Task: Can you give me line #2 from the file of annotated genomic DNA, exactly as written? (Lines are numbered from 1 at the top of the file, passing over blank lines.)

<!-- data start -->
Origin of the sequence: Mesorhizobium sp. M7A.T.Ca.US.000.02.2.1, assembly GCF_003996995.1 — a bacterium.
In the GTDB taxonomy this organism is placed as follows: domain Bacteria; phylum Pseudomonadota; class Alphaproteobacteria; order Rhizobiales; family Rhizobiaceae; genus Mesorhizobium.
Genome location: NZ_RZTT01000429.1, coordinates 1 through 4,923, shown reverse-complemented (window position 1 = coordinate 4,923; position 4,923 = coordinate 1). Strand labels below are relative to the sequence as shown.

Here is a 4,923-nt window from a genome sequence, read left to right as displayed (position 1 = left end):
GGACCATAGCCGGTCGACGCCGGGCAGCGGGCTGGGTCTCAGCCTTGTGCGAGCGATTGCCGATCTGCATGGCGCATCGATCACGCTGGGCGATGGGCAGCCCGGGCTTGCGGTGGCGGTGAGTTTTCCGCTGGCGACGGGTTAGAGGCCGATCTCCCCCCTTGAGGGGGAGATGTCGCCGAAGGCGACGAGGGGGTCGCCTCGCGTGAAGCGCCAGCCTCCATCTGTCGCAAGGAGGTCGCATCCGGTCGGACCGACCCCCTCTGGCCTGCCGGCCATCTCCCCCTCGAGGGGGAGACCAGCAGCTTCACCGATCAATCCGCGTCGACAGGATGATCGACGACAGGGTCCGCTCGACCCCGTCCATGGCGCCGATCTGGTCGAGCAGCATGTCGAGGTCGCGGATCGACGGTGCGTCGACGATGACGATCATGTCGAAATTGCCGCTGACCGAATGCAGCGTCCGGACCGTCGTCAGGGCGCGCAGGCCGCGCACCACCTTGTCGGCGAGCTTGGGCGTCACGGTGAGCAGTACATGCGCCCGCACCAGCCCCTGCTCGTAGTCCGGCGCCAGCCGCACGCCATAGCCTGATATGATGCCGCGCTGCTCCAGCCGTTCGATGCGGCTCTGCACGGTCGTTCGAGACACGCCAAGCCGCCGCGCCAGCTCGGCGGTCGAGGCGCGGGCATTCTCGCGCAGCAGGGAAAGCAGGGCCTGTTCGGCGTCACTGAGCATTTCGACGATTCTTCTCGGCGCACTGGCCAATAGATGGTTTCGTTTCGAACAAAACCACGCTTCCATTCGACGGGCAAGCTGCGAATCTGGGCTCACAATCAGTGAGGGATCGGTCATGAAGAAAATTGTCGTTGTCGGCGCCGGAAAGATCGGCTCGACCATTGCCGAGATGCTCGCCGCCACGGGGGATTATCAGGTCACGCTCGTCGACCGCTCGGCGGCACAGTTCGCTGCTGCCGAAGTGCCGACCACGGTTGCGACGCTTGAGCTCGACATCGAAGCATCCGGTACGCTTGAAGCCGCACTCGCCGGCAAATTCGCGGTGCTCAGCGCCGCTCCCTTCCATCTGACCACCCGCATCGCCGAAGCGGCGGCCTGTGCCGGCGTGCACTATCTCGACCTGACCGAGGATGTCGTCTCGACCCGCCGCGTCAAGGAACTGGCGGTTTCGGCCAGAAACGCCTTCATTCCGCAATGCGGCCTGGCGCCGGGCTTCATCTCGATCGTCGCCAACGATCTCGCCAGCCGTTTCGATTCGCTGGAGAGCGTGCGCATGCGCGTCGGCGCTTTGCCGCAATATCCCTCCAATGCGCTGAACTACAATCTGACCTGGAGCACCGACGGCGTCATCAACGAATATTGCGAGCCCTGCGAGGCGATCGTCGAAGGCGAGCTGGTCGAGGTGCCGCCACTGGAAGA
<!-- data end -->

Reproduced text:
In the GTDB taxonomy this organism is placed as follows: domain Bacteria; phylum Pseudomonadota; class Alphaproteobacteria; order Rhizobiales; family Rhizobiaceae; genus Mesorhizobium.